I walked out to the sea at midnight.
In the roar of the night sea winds, I crossed opalescent white dunes, and stood spellbound under the hallucinatory glow of a low-hanging full moon. Not a bashful moon, content to gently impart its light in a modest manner, satisfied with the usual soft shadows and gently glimmering waters. This moon was theatrical. Suffused with an intensity of flame, it poured its golden light liberally over all creation, with a passion that enabled the dark sea waters to shine as rolling glass and the soft sands to glitter with such phosphorescence as if composed of a multitude of fairy crystals. This October moon was the author of a night not quite day and a day not quite night. The only solitary soul on the beach, it was as though I walked through a painting, feeling ephemeral and everlasting at the same time. I drank in as much of the restorative scene as I could hold and eventually turned and headed back to the tiny cottage where a big sleepy white dog sat staring out from a screened porch, only barely concealing his exasperation at not being included on this gift of a seaside walk.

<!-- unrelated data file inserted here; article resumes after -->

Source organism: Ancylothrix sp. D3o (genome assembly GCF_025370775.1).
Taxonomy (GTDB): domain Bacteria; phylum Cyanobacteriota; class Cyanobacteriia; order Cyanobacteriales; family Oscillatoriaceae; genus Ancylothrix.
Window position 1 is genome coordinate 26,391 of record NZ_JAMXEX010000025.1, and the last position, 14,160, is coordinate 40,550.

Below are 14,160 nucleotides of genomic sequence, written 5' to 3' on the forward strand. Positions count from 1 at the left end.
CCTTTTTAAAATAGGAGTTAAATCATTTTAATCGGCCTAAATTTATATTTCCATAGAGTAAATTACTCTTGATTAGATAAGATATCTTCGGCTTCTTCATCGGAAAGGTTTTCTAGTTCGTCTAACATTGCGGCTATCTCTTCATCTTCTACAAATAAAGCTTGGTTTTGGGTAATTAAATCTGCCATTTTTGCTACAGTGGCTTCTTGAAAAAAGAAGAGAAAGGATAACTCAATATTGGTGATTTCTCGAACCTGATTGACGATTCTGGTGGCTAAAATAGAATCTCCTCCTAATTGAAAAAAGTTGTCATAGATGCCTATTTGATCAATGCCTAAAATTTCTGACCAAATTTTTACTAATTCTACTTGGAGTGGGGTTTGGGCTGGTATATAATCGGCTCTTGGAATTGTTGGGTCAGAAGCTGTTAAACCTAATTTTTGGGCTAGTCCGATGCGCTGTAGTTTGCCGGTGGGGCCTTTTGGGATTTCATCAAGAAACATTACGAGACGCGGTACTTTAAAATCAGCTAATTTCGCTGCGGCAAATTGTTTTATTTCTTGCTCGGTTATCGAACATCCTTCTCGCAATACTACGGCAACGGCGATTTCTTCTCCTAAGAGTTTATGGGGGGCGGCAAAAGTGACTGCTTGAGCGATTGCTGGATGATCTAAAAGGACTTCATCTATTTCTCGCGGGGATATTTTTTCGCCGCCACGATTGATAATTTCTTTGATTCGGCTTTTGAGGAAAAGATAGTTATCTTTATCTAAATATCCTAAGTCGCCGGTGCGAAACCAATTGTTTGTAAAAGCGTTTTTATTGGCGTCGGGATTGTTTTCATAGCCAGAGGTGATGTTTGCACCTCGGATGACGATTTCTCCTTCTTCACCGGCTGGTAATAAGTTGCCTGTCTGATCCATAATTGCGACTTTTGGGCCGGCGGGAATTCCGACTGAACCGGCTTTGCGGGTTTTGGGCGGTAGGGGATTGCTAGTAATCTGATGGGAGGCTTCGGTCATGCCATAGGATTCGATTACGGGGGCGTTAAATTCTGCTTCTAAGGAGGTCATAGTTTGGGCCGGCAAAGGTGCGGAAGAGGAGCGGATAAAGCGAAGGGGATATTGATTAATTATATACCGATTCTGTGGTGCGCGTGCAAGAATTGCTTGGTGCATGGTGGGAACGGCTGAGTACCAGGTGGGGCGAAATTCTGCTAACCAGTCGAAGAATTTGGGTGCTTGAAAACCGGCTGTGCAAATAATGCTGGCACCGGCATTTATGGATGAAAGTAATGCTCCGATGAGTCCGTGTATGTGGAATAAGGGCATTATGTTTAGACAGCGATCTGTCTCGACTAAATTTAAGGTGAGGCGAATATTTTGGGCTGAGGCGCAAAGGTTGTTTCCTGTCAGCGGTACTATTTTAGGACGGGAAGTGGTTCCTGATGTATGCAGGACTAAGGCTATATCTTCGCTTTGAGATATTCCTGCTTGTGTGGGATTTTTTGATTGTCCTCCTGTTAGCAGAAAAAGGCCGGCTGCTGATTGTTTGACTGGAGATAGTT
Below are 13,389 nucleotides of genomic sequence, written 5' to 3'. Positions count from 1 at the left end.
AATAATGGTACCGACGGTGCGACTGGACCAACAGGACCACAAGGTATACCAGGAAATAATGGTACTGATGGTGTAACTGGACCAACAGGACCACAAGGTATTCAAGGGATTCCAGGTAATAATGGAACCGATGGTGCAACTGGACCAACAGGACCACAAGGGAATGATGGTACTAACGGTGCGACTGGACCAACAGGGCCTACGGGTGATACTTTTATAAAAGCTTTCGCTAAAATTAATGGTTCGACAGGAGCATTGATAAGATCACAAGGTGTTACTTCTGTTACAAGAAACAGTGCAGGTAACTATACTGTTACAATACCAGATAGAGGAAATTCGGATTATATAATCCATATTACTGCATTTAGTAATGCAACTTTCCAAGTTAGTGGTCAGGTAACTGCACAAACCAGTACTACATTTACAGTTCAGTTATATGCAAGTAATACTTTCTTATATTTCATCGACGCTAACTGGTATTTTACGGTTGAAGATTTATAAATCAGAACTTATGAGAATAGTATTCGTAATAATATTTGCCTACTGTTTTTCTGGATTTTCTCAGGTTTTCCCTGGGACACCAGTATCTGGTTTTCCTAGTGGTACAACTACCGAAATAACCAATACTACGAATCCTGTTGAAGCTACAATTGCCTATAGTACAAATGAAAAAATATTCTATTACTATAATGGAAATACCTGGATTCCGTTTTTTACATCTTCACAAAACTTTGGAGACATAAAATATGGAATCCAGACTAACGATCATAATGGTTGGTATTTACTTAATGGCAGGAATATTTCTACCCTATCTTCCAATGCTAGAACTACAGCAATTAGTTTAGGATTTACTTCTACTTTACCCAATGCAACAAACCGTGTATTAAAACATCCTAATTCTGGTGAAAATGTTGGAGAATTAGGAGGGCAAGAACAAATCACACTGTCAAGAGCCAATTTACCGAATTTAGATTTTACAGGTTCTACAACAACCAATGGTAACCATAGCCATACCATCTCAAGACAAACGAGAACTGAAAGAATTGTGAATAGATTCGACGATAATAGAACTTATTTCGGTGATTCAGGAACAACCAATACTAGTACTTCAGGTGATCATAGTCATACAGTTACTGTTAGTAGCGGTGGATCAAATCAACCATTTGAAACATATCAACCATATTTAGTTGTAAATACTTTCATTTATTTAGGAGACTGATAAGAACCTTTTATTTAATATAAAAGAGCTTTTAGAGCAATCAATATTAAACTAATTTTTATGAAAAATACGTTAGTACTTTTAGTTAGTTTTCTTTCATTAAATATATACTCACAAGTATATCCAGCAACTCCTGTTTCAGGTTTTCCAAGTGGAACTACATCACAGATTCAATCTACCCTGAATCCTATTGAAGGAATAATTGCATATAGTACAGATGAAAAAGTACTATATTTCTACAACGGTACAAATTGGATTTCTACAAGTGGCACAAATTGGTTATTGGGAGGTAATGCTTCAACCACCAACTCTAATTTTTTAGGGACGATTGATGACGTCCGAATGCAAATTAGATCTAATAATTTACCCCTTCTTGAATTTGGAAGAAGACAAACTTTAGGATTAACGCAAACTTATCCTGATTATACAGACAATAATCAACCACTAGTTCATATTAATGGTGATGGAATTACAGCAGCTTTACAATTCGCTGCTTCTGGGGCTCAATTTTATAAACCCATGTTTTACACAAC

I made it up to him the next day when he ran, unleashed and with his distaste of wet feet forgotten, over rocks and into tidal pools with the sort of joy that remains reserved for big dogs on fair beaches.